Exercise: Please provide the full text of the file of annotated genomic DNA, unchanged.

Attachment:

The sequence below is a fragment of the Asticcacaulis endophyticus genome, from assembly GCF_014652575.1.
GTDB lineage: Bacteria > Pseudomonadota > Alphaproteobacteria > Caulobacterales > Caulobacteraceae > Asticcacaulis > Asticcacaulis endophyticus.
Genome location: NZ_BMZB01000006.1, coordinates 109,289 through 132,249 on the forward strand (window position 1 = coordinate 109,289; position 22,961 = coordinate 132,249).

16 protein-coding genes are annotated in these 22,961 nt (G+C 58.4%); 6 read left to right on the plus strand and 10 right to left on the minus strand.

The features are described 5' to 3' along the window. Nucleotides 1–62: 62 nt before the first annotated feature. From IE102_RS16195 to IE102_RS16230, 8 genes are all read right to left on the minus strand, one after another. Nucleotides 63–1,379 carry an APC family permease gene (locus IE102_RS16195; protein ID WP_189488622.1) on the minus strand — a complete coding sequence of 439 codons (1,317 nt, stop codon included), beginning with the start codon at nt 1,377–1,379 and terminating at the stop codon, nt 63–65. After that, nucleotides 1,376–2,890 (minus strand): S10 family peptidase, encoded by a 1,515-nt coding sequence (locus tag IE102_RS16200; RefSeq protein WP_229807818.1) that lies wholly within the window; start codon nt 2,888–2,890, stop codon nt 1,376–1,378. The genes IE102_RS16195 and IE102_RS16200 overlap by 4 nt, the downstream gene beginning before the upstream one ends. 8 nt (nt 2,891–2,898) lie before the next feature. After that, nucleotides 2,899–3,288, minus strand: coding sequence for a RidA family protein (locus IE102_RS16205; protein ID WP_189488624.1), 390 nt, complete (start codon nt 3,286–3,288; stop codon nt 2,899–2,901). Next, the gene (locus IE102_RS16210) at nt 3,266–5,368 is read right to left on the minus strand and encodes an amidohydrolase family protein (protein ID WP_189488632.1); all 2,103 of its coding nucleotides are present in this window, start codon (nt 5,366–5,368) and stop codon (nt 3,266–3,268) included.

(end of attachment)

The sequence below is a fragment of the Asticcacaulis endophyticus genome, from assembly GCF_014652575.1.
GTDB lineage: Bacteria > Pseudomonadota > Alphaproteobacteria > Caulobacterales > Caulobacteraceae > Asticcacaulis > Asticcacaulis endophyticus.
Genome location: NZ_BMZB01000006.1, coordinates 109,289 through 132,249 on the forward strand (window position 1 = coordinate 109,289; position 22,961 = coordinate 132,249).

16 protein-coding genes are annotated in these 22,961 nt (G+C 58.4%); 6 read left to right on the plus strand and 10 right to left on the minus strand.

The features are described 5' to 3' along the window. Nucleotides 1–62: 62 nt before the first annotated feature. From IE102_RS16195 to IE102_RS16230, 8 genes are all read right to left on the minus strand, one after another. Nucleotides 63–1,379 carry an APC family permease gene (locus IE102_RS16195; protein ID WP_189488622.1) on the minus strand — a complete coding sequence of 439 codons (1,317 nt, stop codon included), beginning with the start codon at nt 1,377–1,379 and terminating at the stop codon, nt 63–65. After that, nucleotides 1,376–2,890 (minus strand): S10 family peptidase, encoded by a 1,515-nt coding sequence (locus tag IE102_RS16200; RefSeq protein WP_229807818.1) that lies wholly within the window; start codon nt 2,888–2,890, stop codon nt 1,376–1,378. The genes IE102_RS16195 and IE102_RS16200 overlap by 4 nt, the downstream gene beginning before the upstream one ends. 8 nt (nt 2,891–2,898) lie before the next feature. After that, nucleotides 2,899–3,288, minus strand: coding sequence for a RidA family protein (locus IE102_RS16205; protein ID WP_189488624.1), 390 nt, complete (start codon nt 3,286–3,288; stop codon nt 2,899–2,901). Next, the gene (locus IE102_RS16210) at nt 3,266–5,368 is read right to left on the minus strand and encodes an amidohydrolase family protein (protein ID WP_189488632.1); all 2,103 of its coding nucleotides are present in this window, start codon (nt 5,366–5,368) and stop codon (nt 3,266–3,268) included.